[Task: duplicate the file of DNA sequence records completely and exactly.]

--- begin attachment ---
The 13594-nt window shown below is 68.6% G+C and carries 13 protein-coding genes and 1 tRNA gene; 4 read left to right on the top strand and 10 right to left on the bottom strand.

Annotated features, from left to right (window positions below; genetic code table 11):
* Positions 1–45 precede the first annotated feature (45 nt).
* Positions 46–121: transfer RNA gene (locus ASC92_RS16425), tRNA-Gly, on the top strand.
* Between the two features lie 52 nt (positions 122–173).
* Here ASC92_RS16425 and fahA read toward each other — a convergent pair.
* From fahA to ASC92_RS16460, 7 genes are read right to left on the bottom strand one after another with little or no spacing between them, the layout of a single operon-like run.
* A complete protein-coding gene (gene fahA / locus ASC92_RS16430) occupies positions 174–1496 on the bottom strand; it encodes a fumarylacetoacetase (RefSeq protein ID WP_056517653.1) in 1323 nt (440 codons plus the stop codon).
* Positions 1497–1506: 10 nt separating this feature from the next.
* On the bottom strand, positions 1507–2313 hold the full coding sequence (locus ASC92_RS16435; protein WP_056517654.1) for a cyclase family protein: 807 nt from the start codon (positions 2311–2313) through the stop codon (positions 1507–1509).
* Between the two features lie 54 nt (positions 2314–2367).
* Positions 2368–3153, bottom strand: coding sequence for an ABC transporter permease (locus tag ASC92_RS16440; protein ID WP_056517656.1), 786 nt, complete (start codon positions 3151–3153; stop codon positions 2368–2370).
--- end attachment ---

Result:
The 13594-nt window shown below is 68.6% G+C and carries 13 protein-coding genes and 1 tRNA gene; 4 read left to right on the top strand and 10 right to left on the bottom strand.

Annotated features, from left to right (window positions below; genetic code table 11):
* Positions 1–45 precede the first annotated feature (45 nt).
* Positions 46–121: transfer RNA gene (locus ASC92_RS16425), tRNA-Gly, on the top strand.
* Between the two features lie 52 nt (positions 122–173).
* Here ASC92_RS16425 and fahA read toward each other — a convergent pair.
* From fahA to ASC92_RS16460, 7 genes are read right to left on the bottom strand one after another with little or no spacing between them, the layout of a single operon-like run.
* A complete protein-coding gene (gene fahA / locus ASC92_RS16430) occupies positions 174–1496 on the bottom strand; it encodes a fumarylacetoacetase (RefSeq protein ID WP_056517653.1) in 1323 nt (440 codons plus the stop codon).
* Positions 1497–1506: 10 nt separating this feature from the next.
* On the bottom strand, positions 1507–2313 hold the full coding sequence (locus ASC92_RS16435; protein WP_056517654.1) for a cyclase family protein: 807 nt from the start codon (positions 2311–2313) through the stop codon (positions 1507–1509).
* Between the two features lie 54 nt (positions 2314–2367).
* Positions 2368–3153, bottom strand: coding sequence for an ABC transporter permease (locus tag ASC92_RS16440; protein ID WP_056517656.1), 786 nt, complete (start codon positions 3151–3153; stop codon positions 2368–2370).